Now let’s look that at the part where you make two numbered points. “1) people are being denied the right to marriage because of laws AND 2) people are being denied the right to healthcare because of financial burdens.” Please permit an analogy. Let’s say I own a hamburger store (kosher! Vaad certified!). The hamburgers are $10 for all customers. In the first instance, I deny you entry to my store because you’re… I don’t know… under 6’0. In the second instance, I allow you into my store, and you’re allowed to buy a hamburger. Unfortunately, you don’t have $10. Yes, both instances amount to the same fact — you can’t buy a hamburger. But you have to recognize that in instance A, I am actively preventing you from buying a hamburger. In instance B, nobody is stealing and taking your money, and nobody is keeping you from entering the store and having the same right to buy a hamburger as everybody else.

      As for rights in general, I don’t think you have the right to anything that requires the active participation of another person. You have the right to be left alone; you have the right to not be shot at; you have the right to not be assaulted. You do not, however, have the rights to other people’s services. You do not have the right to my hamburgers at $1 just because you only have $1. They are my hamburgers, and I can sell them for whatever I want. You DO have the right to not have my hamburgers thrown at you. But you do not have the right to tell me what to do with my hamburgers.

      Reply
  2. Jacob
    Jacob says:

    Josh.
    What about the basic human right to a brand new BMW. Or the right to a 7 foot plasma tv. These are basic human rights and someone who does not want to pay for them or who chooses not to should be given them. Perhaps not.
    Poor people do not die regularly from lack of medical care in this country. Our emergency room system is not great but people are not turned away. this meets the basic human right criteria.

    On a personal note I agree That the health care system in this country is out of line with regards to costs and benefits related to the types of jobs people have and the needs they have. I work at a big company and took a major health insurance cut last year. But giving health insurance away to everyone is not the answer. free health insurance is not a human right.

    Reply
  3. Joshua
    Joshua says:

    If you believe branding consumer products is a human right, then perhaps we need to define Human Rights for our conversation. I recommend as a starter the declaration of Human Rights. Then we can go into more subtle articulations and agreements. I am sure we can find some common ground.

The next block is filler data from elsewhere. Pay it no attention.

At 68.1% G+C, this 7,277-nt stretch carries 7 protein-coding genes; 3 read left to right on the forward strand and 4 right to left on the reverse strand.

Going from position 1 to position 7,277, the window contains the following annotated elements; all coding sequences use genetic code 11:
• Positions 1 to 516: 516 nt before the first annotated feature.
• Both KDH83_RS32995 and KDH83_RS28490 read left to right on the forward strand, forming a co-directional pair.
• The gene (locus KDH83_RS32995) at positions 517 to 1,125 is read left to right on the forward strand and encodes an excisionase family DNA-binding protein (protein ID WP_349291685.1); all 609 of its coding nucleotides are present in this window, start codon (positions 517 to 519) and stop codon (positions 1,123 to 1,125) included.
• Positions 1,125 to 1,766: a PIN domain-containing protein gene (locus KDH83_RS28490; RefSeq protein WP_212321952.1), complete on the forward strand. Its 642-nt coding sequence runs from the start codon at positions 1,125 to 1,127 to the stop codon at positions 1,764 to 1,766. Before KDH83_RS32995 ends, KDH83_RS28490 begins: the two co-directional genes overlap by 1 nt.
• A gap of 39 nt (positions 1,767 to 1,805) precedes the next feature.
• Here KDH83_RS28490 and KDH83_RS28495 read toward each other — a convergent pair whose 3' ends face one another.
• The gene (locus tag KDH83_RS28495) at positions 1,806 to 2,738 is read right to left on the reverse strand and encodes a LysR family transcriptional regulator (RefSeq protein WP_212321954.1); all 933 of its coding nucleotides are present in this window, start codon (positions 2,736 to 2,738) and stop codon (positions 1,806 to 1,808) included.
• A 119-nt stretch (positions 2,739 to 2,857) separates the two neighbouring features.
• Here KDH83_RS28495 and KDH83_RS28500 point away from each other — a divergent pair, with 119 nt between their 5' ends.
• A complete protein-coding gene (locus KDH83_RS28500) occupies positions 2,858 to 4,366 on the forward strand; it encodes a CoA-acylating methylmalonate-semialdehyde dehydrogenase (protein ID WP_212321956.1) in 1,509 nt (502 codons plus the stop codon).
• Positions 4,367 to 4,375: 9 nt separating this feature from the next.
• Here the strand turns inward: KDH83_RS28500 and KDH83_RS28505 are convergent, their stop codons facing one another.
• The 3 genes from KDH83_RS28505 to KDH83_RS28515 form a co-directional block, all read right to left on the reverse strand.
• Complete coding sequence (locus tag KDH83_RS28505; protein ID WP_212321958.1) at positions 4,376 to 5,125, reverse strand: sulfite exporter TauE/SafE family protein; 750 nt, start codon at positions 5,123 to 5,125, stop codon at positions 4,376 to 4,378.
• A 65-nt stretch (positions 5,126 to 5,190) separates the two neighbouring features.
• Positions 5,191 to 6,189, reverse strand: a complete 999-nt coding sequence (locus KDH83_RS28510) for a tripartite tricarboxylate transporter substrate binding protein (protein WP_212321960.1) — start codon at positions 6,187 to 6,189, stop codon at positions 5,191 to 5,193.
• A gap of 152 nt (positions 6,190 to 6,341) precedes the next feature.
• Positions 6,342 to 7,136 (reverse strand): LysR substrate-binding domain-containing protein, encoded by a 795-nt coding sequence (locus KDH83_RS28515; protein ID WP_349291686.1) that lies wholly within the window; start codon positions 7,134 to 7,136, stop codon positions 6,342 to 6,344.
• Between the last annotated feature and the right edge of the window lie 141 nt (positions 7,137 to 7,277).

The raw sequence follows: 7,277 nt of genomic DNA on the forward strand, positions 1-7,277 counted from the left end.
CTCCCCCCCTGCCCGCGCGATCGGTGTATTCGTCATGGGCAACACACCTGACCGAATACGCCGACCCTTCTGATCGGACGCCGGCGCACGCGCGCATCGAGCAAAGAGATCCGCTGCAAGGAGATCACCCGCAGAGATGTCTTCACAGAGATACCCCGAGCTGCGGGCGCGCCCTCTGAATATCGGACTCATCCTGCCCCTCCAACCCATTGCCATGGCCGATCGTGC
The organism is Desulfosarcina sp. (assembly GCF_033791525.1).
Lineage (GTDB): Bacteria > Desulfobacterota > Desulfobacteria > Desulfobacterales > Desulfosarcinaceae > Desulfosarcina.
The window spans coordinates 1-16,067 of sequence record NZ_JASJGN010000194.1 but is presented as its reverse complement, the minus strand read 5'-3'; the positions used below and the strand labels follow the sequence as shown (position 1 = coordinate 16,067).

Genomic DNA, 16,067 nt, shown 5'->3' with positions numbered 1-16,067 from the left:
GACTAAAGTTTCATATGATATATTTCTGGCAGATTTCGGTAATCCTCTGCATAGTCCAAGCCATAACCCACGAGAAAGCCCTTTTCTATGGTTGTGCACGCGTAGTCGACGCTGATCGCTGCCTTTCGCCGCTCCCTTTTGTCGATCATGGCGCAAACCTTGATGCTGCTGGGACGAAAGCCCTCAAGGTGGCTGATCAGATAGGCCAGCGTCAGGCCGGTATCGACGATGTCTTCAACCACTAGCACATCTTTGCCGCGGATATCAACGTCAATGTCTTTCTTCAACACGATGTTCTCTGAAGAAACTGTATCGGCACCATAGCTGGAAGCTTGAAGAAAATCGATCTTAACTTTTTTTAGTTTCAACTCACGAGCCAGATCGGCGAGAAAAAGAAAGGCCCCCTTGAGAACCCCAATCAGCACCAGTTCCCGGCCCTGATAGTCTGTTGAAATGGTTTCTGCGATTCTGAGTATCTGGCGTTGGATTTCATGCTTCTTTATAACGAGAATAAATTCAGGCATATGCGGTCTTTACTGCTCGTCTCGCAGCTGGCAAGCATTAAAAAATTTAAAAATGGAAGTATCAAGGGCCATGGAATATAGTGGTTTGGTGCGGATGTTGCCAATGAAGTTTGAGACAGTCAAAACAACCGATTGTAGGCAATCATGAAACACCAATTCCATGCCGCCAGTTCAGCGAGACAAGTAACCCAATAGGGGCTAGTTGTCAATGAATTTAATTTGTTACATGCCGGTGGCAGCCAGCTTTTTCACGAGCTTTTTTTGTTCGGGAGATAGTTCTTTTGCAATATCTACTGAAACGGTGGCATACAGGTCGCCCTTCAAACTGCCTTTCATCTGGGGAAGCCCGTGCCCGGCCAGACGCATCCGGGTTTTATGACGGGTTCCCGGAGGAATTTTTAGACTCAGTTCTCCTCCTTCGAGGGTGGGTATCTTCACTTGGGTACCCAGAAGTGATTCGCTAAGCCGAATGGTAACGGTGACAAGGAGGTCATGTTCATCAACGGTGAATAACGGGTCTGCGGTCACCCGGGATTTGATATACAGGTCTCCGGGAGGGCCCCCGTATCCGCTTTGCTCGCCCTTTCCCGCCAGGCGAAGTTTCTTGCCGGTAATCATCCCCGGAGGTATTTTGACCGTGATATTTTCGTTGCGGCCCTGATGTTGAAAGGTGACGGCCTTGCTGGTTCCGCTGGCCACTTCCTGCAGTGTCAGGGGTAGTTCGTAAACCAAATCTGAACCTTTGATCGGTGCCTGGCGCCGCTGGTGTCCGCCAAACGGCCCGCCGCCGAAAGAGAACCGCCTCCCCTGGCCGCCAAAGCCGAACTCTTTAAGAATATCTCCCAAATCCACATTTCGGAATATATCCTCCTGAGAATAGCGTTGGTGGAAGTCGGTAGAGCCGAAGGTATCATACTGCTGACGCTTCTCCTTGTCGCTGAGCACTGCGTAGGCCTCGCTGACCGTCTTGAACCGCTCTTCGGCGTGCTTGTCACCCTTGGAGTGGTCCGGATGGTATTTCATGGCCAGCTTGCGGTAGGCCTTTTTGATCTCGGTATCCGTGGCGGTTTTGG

And though I do believe in the right to enterprise (responsibly), you must certainly appreciate the difference between a child receiving an anitbiotic versus that child receiving a gameboy or xbox 360.

    Using Maslow’s hierarchy of needs, I think we can both agree that there is a pyramid of needs. Those needs go hand in hand with rights.

    I am sure SOME may believe that the right to bmw’s or consumer goods like electronics is a must, but, in all honesty, you cannot fail to appreciate the not so subtle difference between basic fundamental healthcare and driving a bmw. Children and their parents are placed in social classes. Perhaps you might feel that those wants are rights, but many in the world would settle for far less.

    Be in peace.

    Reply
    • Jon
      Jon says:

      I have seen the way some of the girls act in the community, the certainly would argue their Coach/ LV /Prada purses are a birthright, or at least that is what their fathers’ told them.

      Reply
    • Noa Levanon
      Noa Levanon says:

      Joshua,

      Maslow’s pyramid of needs details the progression of steps toward human self-actualization. (He developed this hierarchy on the assumption that people were not blindly reacting to the world around them. He then studied how human beings were choosing to behave. His theory essentially depicts how people choose which objectives to strive for in a given context.)

      As such, Maslow’s hierarchy is in no way the appropriate framework to use here. First of all, it is primarily descriptive rather than prescriptive. Second of all, even if we try to apply it prescriptively, then it behooves us to recall the context of basic US tenets: Namely, the constitution does not guarantee self-actualization, but rather only guarantees the right to the PURSUIT of self-actualization.

      Reply
  4. Stephen Richer
    Stephen Richer says:

    Again, in both instances (antibiotic and XBOX), you are talking about somebody else’s services. You do not have the right to somebody else’s services or property. Period. To say so would be to say that the doctor or Microsoft doesn’t have the right to do what he wants with his antibiotic and XBOX. The right that you have is that neither the doctor nor Microsoft can assault your right to non interference.

    P.S. Quoting international agreements and institutions on a Jewish blog… Interesting…

    Reply
  5. Joshua Kaller
    Joshua Kaller says: